We recently discussed how University of Illinois math professor Rochelle Gutierrez triggered a national controversy over her work “Building Support for Scholarly Practices in Mathematics Methods” in which she criticized math classes as a “tool of whiteness.” Then we discussed CUNY Professor Laurie Rubel’s publishing of a peer-reviewed article in the Journal of Mathematics Education arguing that the concepts of meritocracy and “color-blindness” are ideological precepts that work against minorities. Now four professors denouncing the “hegemony of meritocratic ideology” and the “masculine culture” in engineering courses as hostile to women. University of California (Irvine) Professor Carroll Serron’s March 1 study insists that merit-based advancement in engineering is harming women and fails to consider political factors in recognizing engineers. The professors criticize the focus on “empirical science, technical thinking, merit, and individualism” as the cause for the isolation of female engineers.
The authors object to engineering as being too focus on the math and science and not enough on political concerns: “In its commitment to empirical science, technical thinking, merit, and individualism, engineering culture allocates what it sees as political issues…to the realm of the social and subjective.”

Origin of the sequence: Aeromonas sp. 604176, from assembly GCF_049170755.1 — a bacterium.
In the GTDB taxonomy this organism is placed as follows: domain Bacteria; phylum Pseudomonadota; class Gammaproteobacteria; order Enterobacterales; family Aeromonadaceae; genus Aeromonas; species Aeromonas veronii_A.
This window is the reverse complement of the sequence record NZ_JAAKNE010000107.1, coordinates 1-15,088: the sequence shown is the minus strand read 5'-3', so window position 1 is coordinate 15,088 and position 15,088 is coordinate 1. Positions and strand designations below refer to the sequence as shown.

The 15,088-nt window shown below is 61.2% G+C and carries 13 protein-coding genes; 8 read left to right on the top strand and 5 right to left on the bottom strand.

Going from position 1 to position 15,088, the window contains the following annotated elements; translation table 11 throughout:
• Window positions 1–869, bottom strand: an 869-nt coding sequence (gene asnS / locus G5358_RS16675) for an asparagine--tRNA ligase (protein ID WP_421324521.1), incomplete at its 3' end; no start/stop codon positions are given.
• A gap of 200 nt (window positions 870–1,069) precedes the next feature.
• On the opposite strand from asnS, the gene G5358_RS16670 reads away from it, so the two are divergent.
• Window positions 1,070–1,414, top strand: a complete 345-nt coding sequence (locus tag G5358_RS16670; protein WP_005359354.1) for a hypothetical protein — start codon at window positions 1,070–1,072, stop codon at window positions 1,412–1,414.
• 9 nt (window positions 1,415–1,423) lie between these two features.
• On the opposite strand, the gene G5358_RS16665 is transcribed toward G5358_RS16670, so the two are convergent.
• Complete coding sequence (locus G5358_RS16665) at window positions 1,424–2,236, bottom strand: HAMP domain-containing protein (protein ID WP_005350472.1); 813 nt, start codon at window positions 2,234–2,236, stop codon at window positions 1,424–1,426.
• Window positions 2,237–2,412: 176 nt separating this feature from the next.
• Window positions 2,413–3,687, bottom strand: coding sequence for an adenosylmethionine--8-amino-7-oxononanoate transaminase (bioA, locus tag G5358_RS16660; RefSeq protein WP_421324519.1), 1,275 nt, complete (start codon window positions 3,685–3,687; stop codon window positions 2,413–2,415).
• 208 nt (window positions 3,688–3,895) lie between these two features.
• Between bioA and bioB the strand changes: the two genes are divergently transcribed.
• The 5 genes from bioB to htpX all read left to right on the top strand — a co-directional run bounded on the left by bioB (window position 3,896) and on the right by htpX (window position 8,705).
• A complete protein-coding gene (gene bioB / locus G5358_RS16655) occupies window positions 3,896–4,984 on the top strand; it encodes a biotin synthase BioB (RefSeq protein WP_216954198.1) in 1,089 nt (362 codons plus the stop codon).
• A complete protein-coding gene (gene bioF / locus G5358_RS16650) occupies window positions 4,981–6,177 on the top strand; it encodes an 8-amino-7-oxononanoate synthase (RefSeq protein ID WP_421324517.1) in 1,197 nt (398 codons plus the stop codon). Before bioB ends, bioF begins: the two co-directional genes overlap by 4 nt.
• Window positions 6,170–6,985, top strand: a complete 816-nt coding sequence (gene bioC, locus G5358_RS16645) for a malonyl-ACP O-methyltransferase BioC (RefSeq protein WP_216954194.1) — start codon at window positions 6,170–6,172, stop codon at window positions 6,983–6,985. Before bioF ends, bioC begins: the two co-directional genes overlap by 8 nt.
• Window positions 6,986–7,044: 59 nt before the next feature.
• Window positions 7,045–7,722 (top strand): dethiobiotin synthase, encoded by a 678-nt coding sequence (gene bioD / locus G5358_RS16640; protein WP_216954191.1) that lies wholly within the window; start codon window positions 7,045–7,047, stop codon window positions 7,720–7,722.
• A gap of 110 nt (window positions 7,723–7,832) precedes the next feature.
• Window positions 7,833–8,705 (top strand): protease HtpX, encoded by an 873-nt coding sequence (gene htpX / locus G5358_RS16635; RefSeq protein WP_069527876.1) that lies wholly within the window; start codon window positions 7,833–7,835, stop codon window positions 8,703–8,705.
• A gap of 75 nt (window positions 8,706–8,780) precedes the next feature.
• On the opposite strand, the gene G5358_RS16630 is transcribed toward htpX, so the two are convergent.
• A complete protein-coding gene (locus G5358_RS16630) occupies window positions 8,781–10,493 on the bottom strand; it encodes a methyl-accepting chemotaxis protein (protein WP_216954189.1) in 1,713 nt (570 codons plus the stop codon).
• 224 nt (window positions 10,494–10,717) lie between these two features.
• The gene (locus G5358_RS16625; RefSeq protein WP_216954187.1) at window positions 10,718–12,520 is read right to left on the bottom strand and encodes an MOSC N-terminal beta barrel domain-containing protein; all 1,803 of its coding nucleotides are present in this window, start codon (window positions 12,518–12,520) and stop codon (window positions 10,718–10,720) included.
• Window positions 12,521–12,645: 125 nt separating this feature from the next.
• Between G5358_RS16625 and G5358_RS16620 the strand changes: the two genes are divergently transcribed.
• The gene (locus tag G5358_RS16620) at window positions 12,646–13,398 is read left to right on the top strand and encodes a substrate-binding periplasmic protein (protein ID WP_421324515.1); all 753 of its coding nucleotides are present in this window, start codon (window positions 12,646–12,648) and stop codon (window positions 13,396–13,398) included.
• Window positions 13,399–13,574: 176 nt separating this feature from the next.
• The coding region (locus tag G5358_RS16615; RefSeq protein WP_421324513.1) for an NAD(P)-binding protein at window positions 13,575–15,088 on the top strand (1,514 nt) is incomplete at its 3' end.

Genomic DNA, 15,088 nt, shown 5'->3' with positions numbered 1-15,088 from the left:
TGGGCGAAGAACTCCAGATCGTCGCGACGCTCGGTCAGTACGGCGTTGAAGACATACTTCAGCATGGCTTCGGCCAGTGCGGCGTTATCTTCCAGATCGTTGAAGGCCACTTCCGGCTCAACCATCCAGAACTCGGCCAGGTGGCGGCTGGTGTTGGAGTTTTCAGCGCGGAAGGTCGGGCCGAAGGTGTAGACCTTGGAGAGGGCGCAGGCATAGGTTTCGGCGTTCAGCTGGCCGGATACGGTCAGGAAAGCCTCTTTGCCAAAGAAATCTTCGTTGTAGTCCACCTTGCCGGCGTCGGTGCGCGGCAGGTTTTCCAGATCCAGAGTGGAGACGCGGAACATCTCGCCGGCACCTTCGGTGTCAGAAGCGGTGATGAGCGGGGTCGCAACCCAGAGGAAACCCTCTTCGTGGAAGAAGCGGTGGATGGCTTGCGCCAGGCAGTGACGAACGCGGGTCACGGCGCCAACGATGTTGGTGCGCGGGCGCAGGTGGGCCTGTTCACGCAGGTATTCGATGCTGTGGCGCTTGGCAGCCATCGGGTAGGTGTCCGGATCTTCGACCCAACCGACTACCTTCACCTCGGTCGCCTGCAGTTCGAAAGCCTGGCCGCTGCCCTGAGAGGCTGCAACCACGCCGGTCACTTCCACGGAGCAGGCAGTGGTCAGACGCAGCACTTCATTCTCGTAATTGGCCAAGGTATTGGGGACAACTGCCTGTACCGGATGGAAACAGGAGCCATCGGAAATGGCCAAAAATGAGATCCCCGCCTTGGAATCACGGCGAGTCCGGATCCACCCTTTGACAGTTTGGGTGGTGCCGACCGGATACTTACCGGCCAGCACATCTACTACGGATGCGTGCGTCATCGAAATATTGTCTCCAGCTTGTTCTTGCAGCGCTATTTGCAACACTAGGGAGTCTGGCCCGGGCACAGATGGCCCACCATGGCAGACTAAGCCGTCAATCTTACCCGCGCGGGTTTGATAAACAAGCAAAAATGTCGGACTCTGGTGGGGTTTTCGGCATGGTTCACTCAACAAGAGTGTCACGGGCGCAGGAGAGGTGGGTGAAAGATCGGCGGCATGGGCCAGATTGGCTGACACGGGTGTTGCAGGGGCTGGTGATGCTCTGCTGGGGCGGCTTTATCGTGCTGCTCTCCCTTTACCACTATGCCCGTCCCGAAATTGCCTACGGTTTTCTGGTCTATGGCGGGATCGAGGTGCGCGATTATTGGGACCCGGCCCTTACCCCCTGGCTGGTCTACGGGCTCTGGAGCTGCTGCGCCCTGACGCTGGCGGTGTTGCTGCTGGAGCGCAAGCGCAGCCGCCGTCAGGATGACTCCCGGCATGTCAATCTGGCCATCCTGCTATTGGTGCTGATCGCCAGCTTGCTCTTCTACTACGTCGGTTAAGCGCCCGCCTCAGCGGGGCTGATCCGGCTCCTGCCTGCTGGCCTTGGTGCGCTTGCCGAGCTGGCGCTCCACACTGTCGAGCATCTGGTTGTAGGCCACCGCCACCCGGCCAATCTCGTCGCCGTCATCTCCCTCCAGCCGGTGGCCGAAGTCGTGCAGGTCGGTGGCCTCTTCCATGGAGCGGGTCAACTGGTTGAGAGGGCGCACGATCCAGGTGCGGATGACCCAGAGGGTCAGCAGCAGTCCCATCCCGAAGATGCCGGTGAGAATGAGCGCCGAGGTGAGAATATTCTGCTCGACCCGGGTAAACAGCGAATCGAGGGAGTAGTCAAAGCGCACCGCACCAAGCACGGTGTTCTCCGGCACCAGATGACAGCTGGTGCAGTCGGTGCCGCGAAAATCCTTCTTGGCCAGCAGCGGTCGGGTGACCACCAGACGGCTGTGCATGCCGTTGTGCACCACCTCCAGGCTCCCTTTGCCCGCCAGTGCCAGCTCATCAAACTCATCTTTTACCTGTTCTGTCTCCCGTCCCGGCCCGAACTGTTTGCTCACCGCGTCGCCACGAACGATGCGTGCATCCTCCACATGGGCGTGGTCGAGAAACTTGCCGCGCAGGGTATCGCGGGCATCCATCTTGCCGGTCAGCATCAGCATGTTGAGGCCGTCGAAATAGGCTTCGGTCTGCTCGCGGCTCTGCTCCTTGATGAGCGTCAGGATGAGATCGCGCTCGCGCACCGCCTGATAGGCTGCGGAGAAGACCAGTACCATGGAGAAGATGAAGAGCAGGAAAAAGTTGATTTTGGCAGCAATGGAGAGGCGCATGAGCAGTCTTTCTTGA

Of course, most of us view the objectivity and merit-based selection as the strength (if not the defining quality) of engineering. Indeed, like math, it is a field where results matter rather than gender or race — offering a merit-based system to minority academics. Yet, these professors object to the “valorization of ‘technical’ prowess at the expense of ‘socially focused’ work processes, depoliticizes the gendered structure of the profession.”
They also criticize female engineers for focusing on advancing through their merits instead of demanding the political consideration be given greater weight: “Rather than telling what [some researchers] describe as a subversive story…these women engineers are often reproductive agents of the ideology of meritocracy, helping perpetuate existing relations of power and inequality.”
I have obviously been critical of these articles as an abandonment of the core commitment of academia to objective and merit-based advancement. These academics however go further to denounce meritocracy itself. The authors are Carroll Seron, Susan Silbey, Erin Cech, and Brian Rubineau.
Edith Clarke became the first female electrical engineer and the first female professor of electrical engineering at the University of Texas at Austin through the merit of her work — work that could not be ignored as objectively superior to many men. The same is true about Lillian Evelyn Moller Gilbreth who became one of the first working female engineers holding a Ph.D. and became a brilliant industrial/organizational psychologist. The did not achieve their extraordinary legacies by seeking to elevate political over scientific criteria. Studies like this one do not do justice to their contributions and the qualifications of many such female engineers.
You can read “I’m not a Feminist, but…”: Hegemony of a Meritocratic Ideology and the Limits of Critique Among Women in Engineering” in the journal Work and Occupations.